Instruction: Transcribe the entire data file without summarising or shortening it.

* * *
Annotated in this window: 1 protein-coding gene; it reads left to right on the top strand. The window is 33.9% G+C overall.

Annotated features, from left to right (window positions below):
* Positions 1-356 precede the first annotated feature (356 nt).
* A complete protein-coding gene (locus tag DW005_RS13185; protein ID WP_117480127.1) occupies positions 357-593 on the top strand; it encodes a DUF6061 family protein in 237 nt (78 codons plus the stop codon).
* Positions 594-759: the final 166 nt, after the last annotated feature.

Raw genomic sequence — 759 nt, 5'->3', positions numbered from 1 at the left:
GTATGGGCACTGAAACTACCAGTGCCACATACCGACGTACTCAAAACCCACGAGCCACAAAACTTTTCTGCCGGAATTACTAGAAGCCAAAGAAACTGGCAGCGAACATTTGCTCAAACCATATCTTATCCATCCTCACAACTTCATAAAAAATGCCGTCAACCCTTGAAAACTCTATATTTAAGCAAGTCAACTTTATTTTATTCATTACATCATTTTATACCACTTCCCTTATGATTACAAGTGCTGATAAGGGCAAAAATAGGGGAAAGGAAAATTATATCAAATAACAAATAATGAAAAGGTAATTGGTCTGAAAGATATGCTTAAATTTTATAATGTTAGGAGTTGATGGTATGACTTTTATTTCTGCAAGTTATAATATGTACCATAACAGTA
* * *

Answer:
Annotated in this window: 1 protein-coding gene; it reads left to right on the top strand. The window is 33.9% G+C overall.

Annotated features, from left to right (window positions below):
* Positions 1-356 precede the first annotated feature (356 nt).
* A complete protein-coding gene (locus tag DW005_RS13185; protein ID WP_117480127.1) occupies positions 357-593 on the top strand; it encodes a DUF6061 family protein in 237 nt (78 codons plus the stop codon).
* Positions 594-759: the final 166 nt, after the last annotated feature.

Raw genomic sequence — 759 nt, 5'->3', positions numbered from 1 at the left:
GTATGGGCACTGAAACTACCAGTGCCACATACCGACGTACTCAAAACCCACGAGCCACAAAACTTTTCTGCCGGAATTACTAGAAGCCAAAGAAACTGGCAGCGAACATTTGCTCAAACCATATCTTATCCATCCTCACAACTTCATAAAAAATGCCGTCAACCCTTGAAAACTCTATATTTAAGCAAGTCAACTTTATTTTATTCATTACATCATTTTATACCACTTCCCTTATGATTACAAGTGCTGATAAGGGCAAAAATAGGGGAAAGGAAAATTATATCAAATAACAAATAATGAAAAGGTAATTGGTCTGAAAGATATGCTTAAATTTTATAATGTTAGGAGTTGATGGTATGACTTTTATTTCTGCAAGTTATAATATGTACCATAACAGTA